PhD Faculty Testimonial

Rama Cont

Director of the Centre for Financial Engineering at Columbia University, research scientist in mathematics at the French National Centre for Scientific Research (CNRS), founding partner of Finance Concepts, a risk management advisory firm

What are your main research areas?

My research focuses on the quantitative modelling of financial risks. I have been looking at volatility risk, credit risk, portfolio risk, as well as systemic risk and default contagion. I also have a keen interest in computational finance with an emphasis on the development of efficient simulation methods for risk management.

How is this related to the course you are teaching in the PhD programme in Finance?

Simulation methods are widely used to evaluate the risks of portfolios and investment strategies that may be exposed to interrelated risks factors. The course deals with Monte Carlo simulation methods in finance and provides an overview of the use of simulation methods in pricing and risk management and how to design and implement these methods.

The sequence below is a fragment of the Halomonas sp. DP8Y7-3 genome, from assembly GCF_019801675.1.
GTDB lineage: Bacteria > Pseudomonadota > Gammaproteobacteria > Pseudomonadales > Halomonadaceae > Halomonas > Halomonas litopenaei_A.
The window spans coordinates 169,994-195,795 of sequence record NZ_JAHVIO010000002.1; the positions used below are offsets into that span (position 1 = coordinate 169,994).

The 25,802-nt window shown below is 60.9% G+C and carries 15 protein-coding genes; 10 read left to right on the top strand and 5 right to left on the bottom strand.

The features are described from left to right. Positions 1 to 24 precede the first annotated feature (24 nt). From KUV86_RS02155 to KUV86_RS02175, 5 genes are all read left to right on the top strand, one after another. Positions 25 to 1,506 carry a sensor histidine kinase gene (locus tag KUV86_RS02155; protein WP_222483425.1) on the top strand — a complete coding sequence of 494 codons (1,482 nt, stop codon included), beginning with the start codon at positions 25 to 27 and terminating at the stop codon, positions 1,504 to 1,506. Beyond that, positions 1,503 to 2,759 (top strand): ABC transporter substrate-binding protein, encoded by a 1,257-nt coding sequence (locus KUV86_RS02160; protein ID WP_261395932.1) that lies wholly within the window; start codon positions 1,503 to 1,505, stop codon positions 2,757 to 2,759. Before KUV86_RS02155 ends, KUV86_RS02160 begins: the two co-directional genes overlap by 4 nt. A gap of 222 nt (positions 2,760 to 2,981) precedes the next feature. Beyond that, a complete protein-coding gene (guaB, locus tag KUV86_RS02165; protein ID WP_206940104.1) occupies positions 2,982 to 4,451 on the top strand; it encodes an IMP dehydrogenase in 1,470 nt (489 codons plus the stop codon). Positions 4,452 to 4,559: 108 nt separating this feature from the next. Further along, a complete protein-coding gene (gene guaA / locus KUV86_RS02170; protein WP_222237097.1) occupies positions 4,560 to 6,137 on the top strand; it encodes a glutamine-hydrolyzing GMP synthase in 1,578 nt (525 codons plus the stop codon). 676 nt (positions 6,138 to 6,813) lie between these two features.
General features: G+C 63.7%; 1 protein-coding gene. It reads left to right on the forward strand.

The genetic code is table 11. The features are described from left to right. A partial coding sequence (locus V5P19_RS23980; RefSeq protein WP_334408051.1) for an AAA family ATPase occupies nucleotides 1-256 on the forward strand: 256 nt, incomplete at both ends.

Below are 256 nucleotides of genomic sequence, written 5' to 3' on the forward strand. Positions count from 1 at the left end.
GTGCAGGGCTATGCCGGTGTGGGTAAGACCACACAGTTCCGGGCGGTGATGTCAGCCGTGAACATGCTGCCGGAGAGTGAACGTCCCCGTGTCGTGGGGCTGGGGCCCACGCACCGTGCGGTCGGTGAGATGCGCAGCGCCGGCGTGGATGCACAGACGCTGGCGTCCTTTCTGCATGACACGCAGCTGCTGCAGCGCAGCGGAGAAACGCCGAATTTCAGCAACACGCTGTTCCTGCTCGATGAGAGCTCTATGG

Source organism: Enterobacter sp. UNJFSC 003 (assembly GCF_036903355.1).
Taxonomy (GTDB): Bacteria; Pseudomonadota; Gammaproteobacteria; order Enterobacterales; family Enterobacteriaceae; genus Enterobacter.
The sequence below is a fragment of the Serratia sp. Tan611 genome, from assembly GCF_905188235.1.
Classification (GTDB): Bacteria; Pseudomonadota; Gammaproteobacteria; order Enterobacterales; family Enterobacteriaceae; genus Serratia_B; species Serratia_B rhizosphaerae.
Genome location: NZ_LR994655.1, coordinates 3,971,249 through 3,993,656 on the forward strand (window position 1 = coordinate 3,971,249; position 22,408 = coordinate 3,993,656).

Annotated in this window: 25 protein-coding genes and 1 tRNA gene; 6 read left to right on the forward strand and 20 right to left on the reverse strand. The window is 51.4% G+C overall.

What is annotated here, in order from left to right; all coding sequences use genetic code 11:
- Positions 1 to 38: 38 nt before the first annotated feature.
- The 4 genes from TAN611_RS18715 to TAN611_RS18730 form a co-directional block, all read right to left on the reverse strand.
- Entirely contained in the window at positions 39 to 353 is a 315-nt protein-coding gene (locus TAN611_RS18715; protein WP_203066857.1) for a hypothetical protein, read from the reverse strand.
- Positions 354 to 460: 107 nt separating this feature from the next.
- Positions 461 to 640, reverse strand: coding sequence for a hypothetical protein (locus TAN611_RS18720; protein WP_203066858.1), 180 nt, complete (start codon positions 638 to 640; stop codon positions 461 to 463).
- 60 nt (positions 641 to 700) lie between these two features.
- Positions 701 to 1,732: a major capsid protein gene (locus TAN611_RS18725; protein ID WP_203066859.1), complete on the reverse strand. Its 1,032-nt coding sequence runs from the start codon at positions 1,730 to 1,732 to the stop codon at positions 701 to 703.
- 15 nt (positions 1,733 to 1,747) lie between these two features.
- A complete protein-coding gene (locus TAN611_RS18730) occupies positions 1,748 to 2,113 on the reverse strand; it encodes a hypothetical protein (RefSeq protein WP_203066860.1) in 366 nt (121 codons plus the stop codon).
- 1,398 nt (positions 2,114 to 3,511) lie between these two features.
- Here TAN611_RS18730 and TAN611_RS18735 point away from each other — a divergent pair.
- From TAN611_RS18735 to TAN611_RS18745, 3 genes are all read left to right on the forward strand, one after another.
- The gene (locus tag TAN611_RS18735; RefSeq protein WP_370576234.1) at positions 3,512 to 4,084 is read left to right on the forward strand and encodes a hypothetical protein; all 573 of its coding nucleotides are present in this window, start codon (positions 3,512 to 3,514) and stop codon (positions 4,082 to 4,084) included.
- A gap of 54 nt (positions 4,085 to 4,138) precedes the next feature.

What was teaching the class like?

Usually, the doctoral students I teach are straight out of university; here we are talking about mature individuals with work experience who decided to do a PhD because they were curious about things they have been observing in their work. Such students have strong motivation, a clear idea of what they are here for; most have experience of the financial markets or other areas of finance. This makes it a nice group to teach, and it also makes teaching different from the typical experience you have in other doctoral programmes. It’s also a small group with a lot of interaction between students and the instructor.

Why did you join this programme?

I have known René Garcia and Lionel Martellini for many years and decided to take up their offer join the affiliate faculty.

Did you have reservations about this programme’s being open to executives?

I would not be interested in teaching in an MBA programme. This, however, is a PhD programme. Executives in the programme often have a precise idea of the research they would like to do and of the relevance of the research to their professional goals.